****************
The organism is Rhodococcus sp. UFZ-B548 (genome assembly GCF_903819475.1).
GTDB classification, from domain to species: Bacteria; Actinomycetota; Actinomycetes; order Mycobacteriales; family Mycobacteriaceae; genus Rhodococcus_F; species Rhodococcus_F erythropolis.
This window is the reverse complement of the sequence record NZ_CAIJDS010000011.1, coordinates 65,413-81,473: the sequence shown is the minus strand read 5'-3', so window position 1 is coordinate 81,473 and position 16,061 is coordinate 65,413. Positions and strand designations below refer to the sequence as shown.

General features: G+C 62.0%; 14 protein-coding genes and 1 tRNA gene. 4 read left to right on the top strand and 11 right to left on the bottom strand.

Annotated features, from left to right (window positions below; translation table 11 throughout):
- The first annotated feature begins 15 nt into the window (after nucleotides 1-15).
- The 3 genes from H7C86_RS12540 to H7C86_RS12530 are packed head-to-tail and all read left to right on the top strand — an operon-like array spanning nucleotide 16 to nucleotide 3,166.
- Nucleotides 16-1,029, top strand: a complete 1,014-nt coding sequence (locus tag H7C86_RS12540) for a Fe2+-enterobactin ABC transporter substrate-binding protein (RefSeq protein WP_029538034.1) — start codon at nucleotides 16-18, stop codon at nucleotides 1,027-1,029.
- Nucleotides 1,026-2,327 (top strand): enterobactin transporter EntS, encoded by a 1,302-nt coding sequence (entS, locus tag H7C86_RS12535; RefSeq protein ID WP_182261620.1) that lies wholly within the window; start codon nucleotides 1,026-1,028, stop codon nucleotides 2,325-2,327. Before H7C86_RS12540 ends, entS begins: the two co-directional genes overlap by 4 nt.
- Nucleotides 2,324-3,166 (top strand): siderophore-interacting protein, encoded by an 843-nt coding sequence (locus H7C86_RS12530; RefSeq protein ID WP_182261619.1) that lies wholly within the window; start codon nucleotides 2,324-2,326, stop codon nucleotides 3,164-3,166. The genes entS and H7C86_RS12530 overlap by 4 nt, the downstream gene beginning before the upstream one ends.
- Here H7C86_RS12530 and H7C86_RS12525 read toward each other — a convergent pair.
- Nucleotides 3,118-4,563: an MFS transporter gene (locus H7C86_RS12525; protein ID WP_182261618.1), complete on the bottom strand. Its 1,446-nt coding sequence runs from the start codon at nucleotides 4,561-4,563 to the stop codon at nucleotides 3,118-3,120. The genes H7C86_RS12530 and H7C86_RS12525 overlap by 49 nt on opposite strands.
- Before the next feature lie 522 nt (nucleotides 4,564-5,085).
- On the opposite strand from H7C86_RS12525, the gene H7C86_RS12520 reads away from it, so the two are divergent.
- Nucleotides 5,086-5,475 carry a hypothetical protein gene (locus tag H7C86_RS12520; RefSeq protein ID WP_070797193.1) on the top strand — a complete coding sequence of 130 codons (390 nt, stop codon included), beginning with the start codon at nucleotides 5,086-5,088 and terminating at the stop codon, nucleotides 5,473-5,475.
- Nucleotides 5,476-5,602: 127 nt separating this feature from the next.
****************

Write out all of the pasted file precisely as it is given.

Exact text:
The organism is Rhodococcus sp. UFZ-B548 (genome assembly GCF_903819475.1).
GTDB classification, from domain to species: Bacteria; Actinomycetota; Actinomycetes; order Mycobacteriales; family Mycobacteriaceae; genus Rhodococcus_F; species Rhodococcus_F erythropolis.
This window is the reverse complement of the sequence record NZ_CAIJDS010000011.1, coordinates 65,413-81,473: the sequence shown is the minus strand read 5'-3', so window position 1 is coordinate 81,473 and position 16,061 is coordinate 65,413. Positions and strand designations below refer to the sequence as shown.

General features: G+C 62.0%; 14 protein-coding genes and 1 tRNA gene. 4 read left to right on the top strand and 11 right to left on the bottom strand.

Annotated features, from left to right (window positions below; translation table 11 throughout):
- The first annotated feature begins 15 nt into the window (after nucleotides 1-15).
- The 3 genes from H7C86_RS12540 to H7C86_RS12530 are packed head-to-tail and all read left to right on the top strand — an operon-like array spanning nucleotide 16 to nucleotide 3,166.
- Nucleotides 16-1,029, top strand: a complete 1,014-nt coding sequence (locus tag H7C86_RS12540) for a Fe2+-enterobactin ABC transporter substrate-binding protein (RefSeq protein WP_029538034.1) — start codon at nucleotides 16-18, stop codon at nucleotides 1,027-1,029.
- Nucleotides 1,026-2,327 (top strand): enterobactin transporter EntS, encoded by a 1,302-nt coding sequence (entS, locus tag H7C86_RS12535; RefSeq protein ID WP_182261620.1) that lies wholly within the window; start codon nucleotides 1,026-1,028, stop codon nucleotides 2,325-2,327. Before H7C86_RS12540 ends, entS begins: the two co-directional genes overlap by 4 nt.
- Nucleotides 2,324-3,166 (top strand): siderophore-interacting protein, encoded by an 843-nt coding sequence (locus H7C86_RS12530; RefSeq protein ID WP_182261619.1) that lies wholly within the window; start codon nucleotides 2,324-2,326, stop codon nucleotides 3,164-3,166. The genes entS and H7C86_RS12530 overlap by 4 nt, the downstream gene beginning before the upstream one ends.
- Here H7C86_RS12530 and H7C86_RS12525 read toward each other — a convergent pair.
- Nucleotides 3,118-4,563: an MFS transporter gene (locus H7C86_RS12525; protein ID WP_182261618.1), complete on the bottom strand. Its 1,446-nt coding sequence runs from the start codon at nucleotides 4,561-4,563 to the stop codon at nucleotides 3,118-3,120. The genes H7C86_RS12530 and H7C86_RS12525 overlap by 49 nt on opposite strands.
- Before the next feature lie 522 nt (nucleotides 4,564-5,085).
- On the opposite strand from H7C86_RS12525, the gene H7C86_RS12520 reads away from it, so the two are divergent.
- Nucleotides 5,086-5,475 carry a hypothetical protein gene (locus tag H7C86_RS12520; RefSeq protein ID WP_070797193.1) on the top strand — a complete coding sequence of 130 codons (390 nt, stop codon included), beginning with the start codon at nucleotides 5,086-5,088 and terminating at the stop codon, nucleotides 5,473-5,475.
- Nucleotides 5,476-5,602: 127 nt separating this feature from the next.